Director, Atom Egoyan is on stage and visibly moved by the standing ovation he is receiving from a packed house at The Playhouse Theatre in Vancouver. And that’s before his film, Remember has even started! Screened as part of VIFF’s Canadian Images Showcase, Remember stars iconic Canadian actor, Christopher Plummer as Zev Guttman. A nursing home resident with periodic dementia, he is obsessed in his search to find the Nazi guard responsible for murdering his whole family at Auschwitz. With help from his friend, Max Zucker, played by Martin Landau, who assures him that the man he is seeking is now living under the assumed name, ‘Rudi Kurlander’, Zev sets out alone to deliver an overdue justice.
Born in Egypt to Armenian parents, Egoyan, 55, grew-up in Victoria before moving to Toronto. The Canadian filmmaker doesn’t shy away from controversy: from The Sweet Hereafter, (about the grief of surviving a tragic bus accident, for which he was nominated for an Academy Award for Best Director and for Best Screenplay in 1997,) Ararat based on the Armenian Genocide in Turkey, Exotica and Chloe, Egoyan is attracted to isolated characters with secret pasts that often necessitate living life as a lie.
“I just came upon this screenplay for Remember by first-time screenwriter, Benjamin August who also happens to be Jewish,” said Egoyan after the film. “It’s really all about trauma and that really fascinates me.”
“Although this story is based on fiction, we have heard true stories about Nazis escaping and top German scientists invited by the U.S. government after the war to work for them who subsequently lived secret lives. I read the book, The Nazis Next Door: How America Became a Safe Haven for Hitler’s Men and it was an appalling revelation. Even today, very old men are being brought to trial and so they should be made accountable,” he affirms.
Egoyan admits that his biggest challenge in making Remember was to convince Academy Award winner, Christopher Plummer, 85, to take the role.
“ He knew I had seen his amazing stage performances and I worked with him on Ararat. I’m a huge fan and Chris was my only choice. What he achieves is amazing because in the film he has to be so frail but in real life he is so energetic, a raconteur- everything Zev is not,” Egoyan confides. “I think it’s a career-defining performance.”
Other solid performances come from German actors, Bruno Ganz, (Downfall), (Jurgen Prochnow (Das Boot) and Heinz Lieven, but it’s Dean Norris (Breaking Bad ) as the rabid, redneck State Trooper and dealer of his father’s SS memorabilia , who gives the most chilling execution.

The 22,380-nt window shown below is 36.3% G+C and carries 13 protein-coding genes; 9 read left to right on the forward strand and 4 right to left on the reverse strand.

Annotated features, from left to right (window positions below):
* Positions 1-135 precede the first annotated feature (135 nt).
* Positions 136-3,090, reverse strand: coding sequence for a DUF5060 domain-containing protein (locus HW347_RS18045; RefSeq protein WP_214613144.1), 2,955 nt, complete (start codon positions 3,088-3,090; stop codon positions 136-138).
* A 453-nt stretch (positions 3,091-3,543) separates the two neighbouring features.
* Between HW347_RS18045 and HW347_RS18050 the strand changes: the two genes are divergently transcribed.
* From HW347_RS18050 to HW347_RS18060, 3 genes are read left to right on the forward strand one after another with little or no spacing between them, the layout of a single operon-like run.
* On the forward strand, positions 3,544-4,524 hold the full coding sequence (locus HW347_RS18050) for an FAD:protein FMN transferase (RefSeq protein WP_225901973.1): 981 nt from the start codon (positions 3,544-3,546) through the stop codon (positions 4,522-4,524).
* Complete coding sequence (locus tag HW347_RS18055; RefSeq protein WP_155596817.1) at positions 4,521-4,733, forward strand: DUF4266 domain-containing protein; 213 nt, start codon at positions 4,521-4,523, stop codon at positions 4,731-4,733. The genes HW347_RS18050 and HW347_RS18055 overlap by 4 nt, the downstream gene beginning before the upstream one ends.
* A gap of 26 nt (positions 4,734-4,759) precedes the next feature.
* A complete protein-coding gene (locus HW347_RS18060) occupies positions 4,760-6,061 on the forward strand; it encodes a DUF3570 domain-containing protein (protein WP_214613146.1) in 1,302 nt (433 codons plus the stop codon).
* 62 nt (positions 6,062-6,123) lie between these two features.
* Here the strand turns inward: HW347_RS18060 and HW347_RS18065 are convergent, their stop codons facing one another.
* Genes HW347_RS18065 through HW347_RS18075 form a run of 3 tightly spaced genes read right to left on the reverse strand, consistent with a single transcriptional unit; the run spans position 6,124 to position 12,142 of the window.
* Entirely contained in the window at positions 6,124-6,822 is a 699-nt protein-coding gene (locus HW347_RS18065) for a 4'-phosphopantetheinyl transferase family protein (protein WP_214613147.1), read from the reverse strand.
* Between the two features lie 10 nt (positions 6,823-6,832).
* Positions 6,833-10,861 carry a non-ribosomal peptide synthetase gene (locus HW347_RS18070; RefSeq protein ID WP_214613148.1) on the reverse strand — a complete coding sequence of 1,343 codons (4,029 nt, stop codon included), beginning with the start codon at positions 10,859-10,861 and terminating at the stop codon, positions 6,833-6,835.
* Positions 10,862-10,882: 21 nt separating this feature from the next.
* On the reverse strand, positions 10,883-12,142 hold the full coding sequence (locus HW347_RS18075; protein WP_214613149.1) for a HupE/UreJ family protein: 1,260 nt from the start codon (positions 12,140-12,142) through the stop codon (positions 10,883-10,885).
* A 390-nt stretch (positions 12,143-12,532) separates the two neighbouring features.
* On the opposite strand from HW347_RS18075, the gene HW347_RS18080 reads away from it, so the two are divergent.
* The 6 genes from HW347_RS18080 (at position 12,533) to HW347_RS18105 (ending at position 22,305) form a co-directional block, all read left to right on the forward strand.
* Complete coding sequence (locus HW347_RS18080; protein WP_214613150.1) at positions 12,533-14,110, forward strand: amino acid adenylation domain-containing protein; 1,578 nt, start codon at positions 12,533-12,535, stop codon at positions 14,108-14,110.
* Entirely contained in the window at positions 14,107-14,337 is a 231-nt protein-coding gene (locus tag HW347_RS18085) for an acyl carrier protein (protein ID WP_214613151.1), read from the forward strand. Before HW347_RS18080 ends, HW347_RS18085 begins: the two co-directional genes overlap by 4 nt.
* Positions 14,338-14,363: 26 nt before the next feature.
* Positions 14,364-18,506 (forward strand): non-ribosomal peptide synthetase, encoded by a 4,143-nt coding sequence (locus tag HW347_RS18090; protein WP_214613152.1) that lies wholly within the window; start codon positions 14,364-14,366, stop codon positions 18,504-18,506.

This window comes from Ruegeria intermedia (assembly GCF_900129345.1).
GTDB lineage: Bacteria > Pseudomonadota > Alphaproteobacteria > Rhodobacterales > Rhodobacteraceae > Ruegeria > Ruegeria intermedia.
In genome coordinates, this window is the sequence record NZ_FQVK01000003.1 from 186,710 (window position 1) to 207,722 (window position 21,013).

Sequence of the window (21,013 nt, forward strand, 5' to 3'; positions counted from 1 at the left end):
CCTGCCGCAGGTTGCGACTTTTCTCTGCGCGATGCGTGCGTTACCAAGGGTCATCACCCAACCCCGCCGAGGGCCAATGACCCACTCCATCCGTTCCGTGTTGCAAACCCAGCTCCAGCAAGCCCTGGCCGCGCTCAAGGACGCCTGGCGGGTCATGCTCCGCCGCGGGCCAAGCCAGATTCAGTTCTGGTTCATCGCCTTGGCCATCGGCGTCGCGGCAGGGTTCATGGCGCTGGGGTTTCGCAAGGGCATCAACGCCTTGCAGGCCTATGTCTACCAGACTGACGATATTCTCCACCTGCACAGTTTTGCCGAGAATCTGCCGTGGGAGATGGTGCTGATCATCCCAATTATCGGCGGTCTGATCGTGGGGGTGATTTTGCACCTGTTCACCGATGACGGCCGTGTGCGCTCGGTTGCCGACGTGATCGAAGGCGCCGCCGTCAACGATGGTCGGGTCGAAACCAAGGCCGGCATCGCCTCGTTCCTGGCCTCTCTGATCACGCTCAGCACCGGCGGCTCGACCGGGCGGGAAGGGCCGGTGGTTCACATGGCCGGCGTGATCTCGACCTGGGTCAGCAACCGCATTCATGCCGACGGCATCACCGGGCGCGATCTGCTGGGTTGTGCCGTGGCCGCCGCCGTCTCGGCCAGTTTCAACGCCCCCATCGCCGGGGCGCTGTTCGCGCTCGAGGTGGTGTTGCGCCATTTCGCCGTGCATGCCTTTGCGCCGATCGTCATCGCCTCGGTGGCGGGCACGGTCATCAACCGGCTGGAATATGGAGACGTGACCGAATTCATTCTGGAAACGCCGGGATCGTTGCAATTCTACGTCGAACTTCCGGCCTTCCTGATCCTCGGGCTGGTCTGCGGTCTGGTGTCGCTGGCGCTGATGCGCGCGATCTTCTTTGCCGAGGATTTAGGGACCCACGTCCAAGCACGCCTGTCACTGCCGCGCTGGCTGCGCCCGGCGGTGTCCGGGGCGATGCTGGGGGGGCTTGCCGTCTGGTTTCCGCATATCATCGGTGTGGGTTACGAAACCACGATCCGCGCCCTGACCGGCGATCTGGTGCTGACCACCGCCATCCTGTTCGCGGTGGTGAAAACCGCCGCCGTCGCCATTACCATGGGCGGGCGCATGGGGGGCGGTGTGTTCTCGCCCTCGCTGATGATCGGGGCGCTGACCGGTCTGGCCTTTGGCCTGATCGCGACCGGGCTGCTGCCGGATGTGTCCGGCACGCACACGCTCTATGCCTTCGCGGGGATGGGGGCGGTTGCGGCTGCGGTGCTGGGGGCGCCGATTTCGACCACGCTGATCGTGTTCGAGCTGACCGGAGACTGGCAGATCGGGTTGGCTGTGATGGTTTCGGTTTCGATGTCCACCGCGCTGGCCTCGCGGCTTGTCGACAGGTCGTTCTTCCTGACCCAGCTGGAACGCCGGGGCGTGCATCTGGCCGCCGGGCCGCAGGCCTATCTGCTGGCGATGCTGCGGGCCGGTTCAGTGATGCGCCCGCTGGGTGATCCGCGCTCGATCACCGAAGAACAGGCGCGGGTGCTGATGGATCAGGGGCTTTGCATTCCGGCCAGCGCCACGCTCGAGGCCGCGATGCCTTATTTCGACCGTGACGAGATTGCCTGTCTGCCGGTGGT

Laughs Egoyan, “Tell your friends to go see the film, but promise me not to give away the ending!”
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Tikkun, (meaning to rectify a wrong- doing,) directed by Israeli filmmaker, Avishai Sivan, is a disturbing meditation on the universal question we all ask ourselves: who am I? It recently won first prize at the 2015 Jerusalem Film Festival.
With stunning surreal black and white cinematography by Shai Goldman, echoing the ancient Haredi clothing worn by the Ultra-Orthodox, the film is shot in the narrative style of Ingmar Bergman, relying heavily upon close-ups and sparse dialogue. But it’s completely without pretension, with imagery ( some scenes are very difficult to watch,) that jolts and commands the viewer’s rapt attention.
Haim-Aaron (played by actor, Aharon Traitel a former Hassidic Jew who left religion in real life,) is an obsessive young Ultra-Orthodox scholar in Jerusalem who writes endlessly in a tiny notebook that he hides under his desk. Following a self-imposed fast, he has “ impure thoughts ” in the shower, where he slips and falls. After paramedics work on him for 45 minutes, he is finally declared dead. His father, a shochet (played by Palestinian Muslim actor, Kalifa Natour, who had to learn Yiddish for the part,) refuses to accept his eldest son’s death and keeps pounding on his chest until Haim-Aaron is miraculously revived.
Both father and son wrestle with the question, did God really intend for Haim-Aaron to die that day? Sivan delves deeper into storytelling through the genre of magic-realism. Haim-Aaron mysteriously doesn’t need to wear glasses anymore and begins to hitchhike into secular areas in the middle of the night. His father experiences bizarre nightmares and hallucinations after resuscitating his son.
There are many allegories to blood and sacrifice in the father’s occupation of ritual slaughtering for Kosher purposes, as each man grapples with what living a lie is not a life means to them.
But there are also beautiful and touching cinematic moments in Tikkun; when Haim-Aaron watching the whirling Hassids dancing the horah, while he, rejected and isolated, looks on. In another, his little brother, (Gur Sheinberg,) who has begun wetting his bed in the tense atmosphere at home in which no explanation is ever given concerning his older brother’s strange behavior, sweetly presents Haim-Aaron with a tiny gift-wrapped box – inside, a tooth he has lost.
For those of us whose understanding of the Ultra Orthodox is a mystery, Tikkun is a fascinating, albeit disturbing parable that will haunt you many days after viewing the film.
TOP PHOTO: Poster for Remember starring Academy Award winner, Christopher Plummer. Photo: Courtesy Serendipity Point Films
* “Living a lie, is not a life” is a line from a pivotal character in the film Remember.